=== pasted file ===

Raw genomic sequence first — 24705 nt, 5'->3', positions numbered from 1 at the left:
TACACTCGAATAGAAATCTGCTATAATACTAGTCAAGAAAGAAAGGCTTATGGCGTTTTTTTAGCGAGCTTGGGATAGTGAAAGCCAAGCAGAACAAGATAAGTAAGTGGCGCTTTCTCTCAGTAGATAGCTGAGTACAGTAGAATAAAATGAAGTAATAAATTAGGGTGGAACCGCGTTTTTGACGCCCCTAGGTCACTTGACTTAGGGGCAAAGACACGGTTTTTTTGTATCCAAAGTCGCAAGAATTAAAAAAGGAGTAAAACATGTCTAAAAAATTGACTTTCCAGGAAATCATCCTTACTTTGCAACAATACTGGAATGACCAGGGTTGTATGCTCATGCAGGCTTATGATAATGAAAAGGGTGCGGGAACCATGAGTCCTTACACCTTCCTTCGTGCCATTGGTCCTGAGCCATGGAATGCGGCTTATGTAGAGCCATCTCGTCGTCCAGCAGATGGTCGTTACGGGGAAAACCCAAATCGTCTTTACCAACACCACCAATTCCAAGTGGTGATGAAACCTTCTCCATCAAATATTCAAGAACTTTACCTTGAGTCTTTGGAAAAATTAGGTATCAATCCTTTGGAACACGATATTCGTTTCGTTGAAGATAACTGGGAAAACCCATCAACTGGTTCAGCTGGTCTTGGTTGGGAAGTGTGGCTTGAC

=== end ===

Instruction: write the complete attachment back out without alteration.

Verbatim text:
Raw genomic sequence first — 24705 nt, 5'->3', positions numbered from 1 at the left:
TACACTCGAATAGAAATCTGCTATAATACTAGTCAAGAAAGAAAGGCTTATGGCGTTTTTTTAGCGAGCTTGGGATAGTGAAAGCCAAGCAGAACAAGATAAGTAAGTGGCGCTTTCTCTCAGTAGATAGCTGAGTACAGTAGAATAAAATGAAGTAATAAATTAGGGTGGAACCGCGTTTTTGACGCCCCTAGGTCACTTGACTTAGGGGCAAAGACACGGTTTTTTTGTATCCAAAGTCGCAAGAATTAAAAAAGGAGTAAAACATGTCTAAAAAATTGACTTTCCAGGAAATCATCCTTACTTTGCAACAATACTGGAATGACCAGGGTTGTATGCTCATGCAGGCTTATGATAATGAAAAGGGTGCGGGAACCATGAGTCCTTACACCTTCCTTCGTGCCATTGGTCCTGAGCCATGGAATGCGGCTTATGTAGAGCCATCTCGTCGTCCAGCAGATGGTCGTTACGGGGAAAACCCAAATCGTCTTTACCAACACCACCAATTCCAAGTGGTGATGAAACCTTCTCCATCAAATATTCAAGAACTTTACCTTGAGTCTTTGGAAAAATTAGGTATCAATCCTTTGGAACACGATATTCGTTTCGTTGAAGATAACTGGGAAAACCCATCAACTGGTTCAGCTGGTCTTGGTTGGGAAGTGTGGCTTGAC